The editor's frame their apology outlining the basis for mhn: as a profession, a university degree, codes of conduct and accountability. p.viii As a 'profession in our own right' the critical thinking we espouse (yes - here too) and are supposed to exercise has failed to question and counter the increase in detention and the assault on mental health services themselves. At one stage I believed there was some coherence to mental health policy development, but if it is there now - it is intangible in its quality. MHS have not developed progressively as might have been anticipated if not exactly predicted. As a new Community Psychiatric Nurse in 1985 I am now a 'Community Mental Health Nurse', what else might my colleagues and I have become? At the end of the day we may longer return to the hospital (Winwick, Eaves Lane, Ribbleton - all gone), but what are we returning to when we go back to the office, the base? There is an office move in this book; and the final chapter considers the profession's very title.

The editor's apology does not just set the scene, it places mhn and all practitioners on the stage - front and center. This RMN (SRN) (to be ageist for a moment) is all too aware that despite all the talk about the need for integrated, holistic, person-centred care they are, more often than not, still lacking. I've come to see these as 'legacy issues', but that is another 'book'?

The book itself has 260 pages in total. The cover of my (softback - as above) is a pleasing contemporary design. The mainly white cover is already a suffering grey as it's been on numerous trips. Thirteen chapters follow the apology and an introduction. There are notes on the editors and contributors. The print is an excellent size and the overall format easy on the eye. Even if lightly edited, the editors have done a good job as the chapters cohere. Two indices cover names and subjects and are sufficient. So with chapter 1 beckoning I was all-eyes and ready page turning...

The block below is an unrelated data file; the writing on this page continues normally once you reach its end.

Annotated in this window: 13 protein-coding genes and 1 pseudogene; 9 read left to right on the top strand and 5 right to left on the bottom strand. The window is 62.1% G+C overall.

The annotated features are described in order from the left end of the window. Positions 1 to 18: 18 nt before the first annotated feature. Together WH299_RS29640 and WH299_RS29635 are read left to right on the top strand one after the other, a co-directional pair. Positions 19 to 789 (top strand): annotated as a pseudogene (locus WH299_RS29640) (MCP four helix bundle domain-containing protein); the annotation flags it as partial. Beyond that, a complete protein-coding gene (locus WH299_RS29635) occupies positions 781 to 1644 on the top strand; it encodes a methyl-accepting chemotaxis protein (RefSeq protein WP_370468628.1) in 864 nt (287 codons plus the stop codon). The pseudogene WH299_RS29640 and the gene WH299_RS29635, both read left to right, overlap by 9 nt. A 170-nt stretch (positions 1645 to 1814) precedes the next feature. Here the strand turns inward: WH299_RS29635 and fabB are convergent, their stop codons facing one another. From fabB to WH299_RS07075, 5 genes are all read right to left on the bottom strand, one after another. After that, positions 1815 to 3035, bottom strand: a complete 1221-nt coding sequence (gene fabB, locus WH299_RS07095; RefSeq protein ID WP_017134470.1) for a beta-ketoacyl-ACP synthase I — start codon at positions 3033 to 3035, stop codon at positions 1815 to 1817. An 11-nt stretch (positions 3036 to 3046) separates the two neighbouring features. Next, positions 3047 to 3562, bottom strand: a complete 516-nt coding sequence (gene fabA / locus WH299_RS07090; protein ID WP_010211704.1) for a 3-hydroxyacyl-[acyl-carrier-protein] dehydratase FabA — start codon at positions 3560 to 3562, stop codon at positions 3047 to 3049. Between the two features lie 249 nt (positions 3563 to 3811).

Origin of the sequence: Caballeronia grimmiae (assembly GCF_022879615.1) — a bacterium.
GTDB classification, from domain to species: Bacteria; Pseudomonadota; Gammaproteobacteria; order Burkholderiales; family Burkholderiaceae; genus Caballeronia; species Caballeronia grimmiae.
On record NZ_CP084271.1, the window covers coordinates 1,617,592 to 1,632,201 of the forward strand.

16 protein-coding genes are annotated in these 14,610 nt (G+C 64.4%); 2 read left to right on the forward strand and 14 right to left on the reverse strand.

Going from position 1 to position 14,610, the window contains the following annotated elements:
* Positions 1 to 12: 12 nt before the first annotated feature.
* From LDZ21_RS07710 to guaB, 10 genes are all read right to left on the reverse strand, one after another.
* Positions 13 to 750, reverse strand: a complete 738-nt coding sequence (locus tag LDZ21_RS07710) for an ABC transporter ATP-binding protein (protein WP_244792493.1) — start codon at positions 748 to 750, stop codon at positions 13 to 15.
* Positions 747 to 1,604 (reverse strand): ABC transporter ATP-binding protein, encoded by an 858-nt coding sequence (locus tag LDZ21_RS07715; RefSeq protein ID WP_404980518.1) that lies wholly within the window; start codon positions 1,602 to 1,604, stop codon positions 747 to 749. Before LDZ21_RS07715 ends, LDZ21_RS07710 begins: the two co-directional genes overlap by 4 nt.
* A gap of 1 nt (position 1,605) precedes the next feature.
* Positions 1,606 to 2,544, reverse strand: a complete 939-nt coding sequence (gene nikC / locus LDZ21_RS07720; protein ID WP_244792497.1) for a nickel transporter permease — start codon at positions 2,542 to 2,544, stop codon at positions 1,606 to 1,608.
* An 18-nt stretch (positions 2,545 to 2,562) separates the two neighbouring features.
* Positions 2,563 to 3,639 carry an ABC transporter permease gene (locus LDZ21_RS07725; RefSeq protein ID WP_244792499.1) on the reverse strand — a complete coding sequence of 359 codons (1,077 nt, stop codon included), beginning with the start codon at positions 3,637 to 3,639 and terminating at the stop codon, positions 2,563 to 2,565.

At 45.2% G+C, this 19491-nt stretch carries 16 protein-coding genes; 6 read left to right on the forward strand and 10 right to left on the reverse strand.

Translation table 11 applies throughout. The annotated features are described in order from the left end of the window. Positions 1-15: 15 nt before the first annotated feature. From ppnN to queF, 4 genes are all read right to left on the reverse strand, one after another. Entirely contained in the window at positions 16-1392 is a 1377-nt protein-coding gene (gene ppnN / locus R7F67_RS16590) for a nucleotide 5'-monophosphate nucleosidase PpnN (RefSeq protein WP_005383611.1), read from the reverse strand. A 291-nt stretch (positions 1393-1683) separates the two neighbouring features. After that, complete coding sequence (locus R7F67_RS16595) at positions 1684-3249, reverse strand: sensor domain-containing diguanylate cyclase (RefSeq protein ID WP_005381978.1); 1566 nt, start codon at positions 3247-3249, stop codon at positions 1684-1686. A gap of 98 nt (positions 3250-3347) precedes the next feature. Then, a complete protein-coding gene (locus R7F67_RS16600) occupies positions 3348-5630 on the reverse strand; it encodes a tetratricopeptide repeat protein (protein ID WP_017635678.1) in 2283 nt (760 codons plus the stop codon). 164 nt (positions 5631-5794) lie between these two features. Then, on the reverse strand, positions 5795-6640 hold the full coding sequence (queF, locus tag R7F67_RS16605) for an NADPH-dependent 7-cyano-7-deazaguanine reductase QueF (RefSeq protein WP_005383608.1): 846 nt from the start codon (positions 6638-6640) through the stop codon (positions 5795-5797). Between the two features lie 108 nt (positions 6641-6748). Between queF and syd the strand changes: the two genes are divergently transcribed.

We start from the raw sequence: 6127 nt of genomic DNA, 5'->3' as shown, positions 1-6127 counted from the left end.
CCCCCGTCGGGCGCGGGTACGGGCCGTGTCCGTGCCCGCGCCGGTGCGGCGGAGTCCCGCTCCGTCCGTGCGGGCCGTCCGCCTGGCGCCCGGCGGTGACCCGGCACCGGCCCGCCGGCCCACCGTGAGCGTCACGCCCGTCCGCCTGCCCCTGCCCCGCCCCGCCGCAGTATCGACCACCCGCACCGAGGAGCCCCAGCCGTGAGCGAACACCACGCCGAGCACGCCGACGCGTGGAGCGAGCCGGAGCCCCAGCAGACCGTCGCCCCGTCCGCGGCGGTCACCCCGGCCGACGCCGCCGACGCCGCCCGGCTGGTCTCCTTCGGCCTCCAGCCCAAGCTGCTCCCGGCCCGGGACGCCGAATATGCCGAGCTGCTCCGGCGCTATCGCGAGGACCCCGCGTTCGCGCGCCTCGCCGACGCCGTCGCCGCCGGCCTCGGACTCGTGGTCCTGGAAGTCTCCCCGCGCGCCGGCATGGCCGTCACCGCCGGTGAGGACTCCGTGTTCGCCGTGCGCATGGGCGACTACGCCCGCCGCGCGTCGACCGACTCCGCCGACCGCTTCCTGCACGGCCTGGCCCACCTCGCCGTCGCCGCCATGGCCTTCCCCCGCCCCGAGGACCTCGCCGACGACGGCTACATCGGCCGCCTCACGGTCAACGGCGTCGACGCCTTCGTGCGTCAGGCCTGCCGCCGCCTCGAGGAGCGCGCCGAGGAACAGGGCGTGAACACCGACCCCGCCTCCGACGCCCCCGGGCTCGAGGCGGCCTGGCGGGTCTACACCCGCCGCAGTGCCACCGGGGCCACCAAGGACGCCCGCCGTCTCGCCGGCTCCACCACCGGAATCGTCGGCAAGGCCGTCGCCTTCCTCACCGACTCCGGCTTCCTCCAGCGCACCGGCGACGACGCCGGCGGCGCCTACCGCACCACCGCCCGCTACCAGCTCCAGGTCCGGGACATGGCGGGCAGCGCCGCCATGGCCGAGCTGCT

Thanks to PCCS Books for my review copy.

Part ii

Part iii

Part iv


Bull, P., Gadsby, J., Williams, S. (Eds.) (2018) Critical Mental Health Nursing: observations from the inside, Monmouth: PCCS Books. ISBN 9781910919408

Sunday, January 27, 2019

RCGP’s 6th Health & Justice Summit: Safety through Continuity

Perhaps I will see you in Liverpool, UK later this week? 
I will be taking notes and look forward to reporting here.

A 2-day summit organised by the RCGP Secure Environments Group in partnership with, Broadmoor, Ashworth, and Rampton high secure hospitals, Spectrum, Care UK, NHS England, Martindale Pharma, Nottinghamshire Healthcare NHS Foundation Trust, Betsi Cadwaladr University Health Board, HMP Berwyn, West London NHS Trust, Mersey Care NHS Trust.